“It has been an enormous grace for me to collaborate with Kiko, and for so many years,” said Lopez, who is currently developing projects in the U.S. with the support of the Vatican’s Pontifical Council for Culture, as well as the Louvre in Paris and The National Gallery in London.
The altarpiece’s composition is divided into three rows of icons, the first of which contains four scenes from Christ’s earthly life: Annunciation, Nativity, Baptism and Crucifixion. At the center of is an icon of the Trinity. Flanking it on the second row are the icons of the Ascension and the Dormition of the Virgin Mary, scenes intended to direct the viewer’s attention to heaven.
Directly above it, Christ Pantocrator is seen blessing and holding the book of life that reads: “Love your enemies, I am coming soon.”
While the paintings follow the tradition of Eastern iconography in their composition and design, they utilize styles and techniques drawn from the innovations of modern artists, including Matisse, Braque and Picasso, Lopez explained.
“The Western Church must today reflect on the aesthetics with which she wants to carry out her mission of evangelizing in the third millennium,” Lopez said.
The altarpiece was painted on stucco using mineral pigments bound with linseed oil and turpentine as well as gold leaf from Florence, Italy. The job took six months to complete with the help of a team that included Lopez’s wife and volunteers from as far as Italy, California and Hawaii.
As part of the renovation, an immersion baptismal font was installed at the center of the church, a modification intended to underscore the centrality of the sacrament of baptism with the Eucharist in Christian life.
“Extraordinary times call for extraordinary measures,” Father Apollonio explained. “Today, there is a need to put our baptism, our dying with Christ, at the center of everything, to help the faithful understand the role of our baptism in Christian life.”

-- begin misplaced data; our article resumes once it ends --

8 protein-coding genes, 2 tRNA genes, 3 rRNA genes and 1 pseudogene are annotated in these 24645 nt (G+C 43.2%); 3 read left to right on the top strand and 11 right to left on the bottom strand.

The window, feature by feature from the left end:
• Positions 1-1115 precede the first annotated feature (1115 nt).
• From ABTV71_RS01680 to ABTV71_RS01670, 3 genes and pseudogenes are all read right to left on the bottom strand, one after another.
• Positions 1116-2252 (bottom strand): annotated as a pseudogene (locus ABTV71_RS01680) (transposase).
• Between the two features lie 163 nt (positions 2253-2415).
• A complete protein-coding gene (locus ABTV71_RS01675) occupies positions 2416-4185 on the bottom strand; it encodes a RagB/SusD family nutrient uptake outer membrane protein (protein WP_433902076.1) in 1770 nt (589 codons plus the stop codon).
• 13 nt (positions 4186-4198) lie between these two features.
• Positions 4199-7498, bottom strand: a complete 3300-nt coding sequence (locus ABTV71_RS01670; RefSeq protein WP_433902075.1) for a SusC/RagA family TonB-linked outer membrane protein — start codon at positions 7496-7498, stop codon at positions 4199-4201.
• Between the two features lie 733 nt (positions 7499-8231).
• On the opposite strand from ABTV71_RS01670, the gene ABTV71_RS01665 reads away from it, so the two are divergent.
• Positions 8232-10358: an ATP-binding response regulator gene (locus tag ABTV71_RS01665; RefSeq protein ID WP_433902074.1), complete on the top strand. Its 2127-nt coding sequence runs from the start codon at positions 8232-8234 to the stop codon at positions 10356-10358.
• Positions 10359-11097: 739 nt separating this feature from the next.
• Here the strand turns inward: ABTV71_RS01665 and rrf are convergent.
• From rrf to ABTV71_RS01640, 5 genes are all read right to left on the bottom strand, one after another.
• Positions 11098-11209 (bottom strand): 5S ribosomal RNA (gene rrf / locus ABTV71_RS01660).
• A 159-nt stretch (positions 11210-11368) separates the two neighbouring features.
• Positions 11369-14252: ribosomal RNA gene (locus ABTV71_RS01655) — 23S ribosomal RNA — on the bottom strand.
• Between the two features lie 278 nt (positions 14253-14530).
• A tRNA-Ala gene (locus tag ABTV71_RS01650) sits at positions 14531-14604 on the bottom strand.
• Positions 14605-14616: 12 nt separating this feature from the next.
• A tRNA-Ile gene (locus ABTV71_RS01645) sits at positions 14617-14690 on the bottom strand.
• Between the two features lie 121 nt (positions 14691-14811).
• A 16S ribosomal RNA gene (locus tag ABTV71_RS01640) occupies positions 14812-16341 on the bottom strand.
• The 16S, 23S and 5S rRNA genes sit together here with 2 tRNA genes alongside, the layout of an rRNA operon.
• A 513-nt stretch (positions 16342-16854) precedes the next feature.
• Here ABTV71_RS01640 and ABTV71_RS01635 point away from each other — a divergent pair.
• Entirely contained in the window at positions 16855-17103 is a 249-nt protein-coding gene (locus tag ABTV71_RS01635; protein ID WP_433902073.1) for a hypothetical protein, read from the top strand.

Father Robert Sadlack, parochial vicar at St. Gabriel, said he has noticed how the renovation regularly draws new visitors, many from the New York City area but from elsewhere as well. Attendance at daily Mass now regularly surpasses 40 people, an increase from pre-pandemic times.
The priest said more than one parishioner has told him that whereas before they found themselves easily distracted during Mass, looking at the new icons now helps them pray and follow the liturgy better.
Father Apollonio also has found that the images are helpful as a catechetical tool for the children. “Kids tend to be very visual,” he said.
In a curious twist, the completion of the church’s renovation coincided with an unexpected announcement from Rome: the proclamation of a jubilee year by Pope Francis in February marking the 100th anniversary of the canonization of the parish’s namesake, St. Gabriel of the Sorrowful Mother, who was declared the patron saint of youth by Pope Benedict XV in 1920.
“(Father Basile) wanted to reach out to the young-adult community and to all the people that came to Mass, and he wanted to bring something new to them,” said parishioner Amador Bautista. “So, getting to know God through these icons can give us faith and help us reach eternal life.”